Nvidia leapfrogs ATI--for now

Nvidia's GeForce 9600 GT is racking up accolades at ATI's expense

A fresh crop of mid-range graphics cards based on Nvidia's newest chip is threatening to make ATI an also-ran--at least until ATI returns the favor and puts Nvidia in its place.

PNY GeForce 9600 GT, Diamond HD 3850
PNY GeForce 9600 GT, Diamond HD 3850 PNY Technologies, Diamond Multimedia

It's not easy competing in the graphics processing unit (GPU) market. One minute you're the star garnering all the awards for crunching through games like Crysis, Company of Heroes, and Call of Duty 4, the next minute you're toast.

That's what may be happening to ATI in the mid-range graphics market. Cards based on Nvidia's just-released GeForce 9600 GT are streaming onto the market, quickly relegating ATI's HD 3850--the previous darling of the mid-range market--to the runner-up category.

"(The 9600 GT) stacks up against the 3850 very well, a little more expensive...and lot more powerful," said Jon Peddie, president of Jon Peddie Research which covers the graphics chip market. "They leap-frog each other every quarter."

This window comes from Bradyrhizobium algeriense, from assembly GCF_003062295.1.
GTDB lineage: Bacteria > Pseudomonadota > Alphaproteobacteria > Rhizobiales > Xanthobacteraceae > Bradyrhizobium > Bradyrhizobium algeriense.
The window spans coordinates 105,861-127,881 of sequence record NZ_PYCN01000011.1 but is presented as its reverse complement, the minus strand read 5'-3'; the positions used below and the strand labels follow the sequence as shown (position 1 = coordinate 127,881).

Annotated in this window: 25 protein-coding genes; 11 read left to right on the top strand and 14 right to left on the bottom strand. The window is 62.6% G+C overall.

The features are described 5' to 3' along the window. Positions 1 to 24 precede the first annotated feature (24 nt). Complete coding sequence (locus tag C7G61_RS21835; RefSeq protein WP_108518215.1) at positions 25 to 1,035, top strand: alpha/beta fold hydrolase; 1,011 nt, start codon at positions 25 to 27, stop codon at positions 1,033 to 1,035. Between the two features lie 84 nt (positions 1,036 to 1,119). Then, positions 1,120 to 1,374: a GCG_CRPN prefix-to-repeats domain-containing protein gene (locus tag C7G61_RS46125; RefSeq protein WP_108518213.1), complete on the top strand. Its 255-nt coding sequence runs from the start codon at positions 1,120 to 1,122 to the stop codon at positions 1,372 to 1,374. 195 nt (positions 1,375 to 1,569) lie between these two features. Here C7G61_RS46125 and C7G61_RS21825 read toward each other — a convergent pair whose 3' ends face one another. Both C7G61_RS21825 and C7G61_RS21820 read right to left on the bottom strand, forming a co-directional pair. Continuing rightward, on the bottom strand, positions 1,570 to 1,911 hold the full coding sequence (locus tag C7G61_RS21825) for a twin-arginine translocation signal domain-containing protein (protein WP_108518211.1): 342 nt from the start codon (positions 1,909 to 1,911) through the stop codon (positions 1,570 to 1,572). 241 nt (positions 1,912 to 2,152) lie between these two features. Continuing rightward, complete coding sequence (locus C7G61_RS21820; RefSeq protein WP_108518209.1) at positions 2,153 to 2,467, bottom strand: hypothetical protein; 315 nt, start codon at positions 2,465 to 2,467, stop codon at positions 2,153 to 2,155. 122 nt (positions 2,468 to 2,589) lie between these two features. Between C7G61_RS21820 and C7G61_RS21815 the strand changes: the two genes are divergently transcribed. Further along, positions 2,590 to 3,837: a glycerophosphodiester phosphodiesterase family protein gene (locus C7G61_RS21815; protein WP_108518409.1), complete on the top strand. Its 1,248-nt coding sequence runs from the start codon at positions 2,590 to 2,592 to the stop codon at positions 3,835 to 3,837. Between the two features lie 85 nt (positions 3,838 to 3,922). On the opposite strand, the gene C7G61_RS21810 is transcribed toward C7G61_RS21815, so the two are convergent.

Based on reviews this time around it's Nvidia's turn to make the leap. CNET, which reviewed a card from Asus, said the 9600 GT has "faster performance than anything from ATI in this price range." And the 9600 GT may be putting pressure on the high end too. At least one review site compared the 9600 GT to ATI's higher-end sibling the 3870, a segment where the Nvidia chip has a distinct price advantage. AnandTech said: "It looks like the GeForce 9600 GT is the better buy. It's cheaper than the Radeon HD 3870 and offers...better overall performance."

Wait a few months, though. By then it will be ATI's turn to strut its stuff.

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About the author

Brooke Crothers writes about mobile computer systems, including laptops, tablets, smartphones: how they define the computing experience and the hardware that makes them tick. He has served as an editor at large at CNET News and a contributing reporter to The New York Times' Bits and Technology sections. His interest in things small began when living in Tokyo in a very small apartment for a very long time.

 

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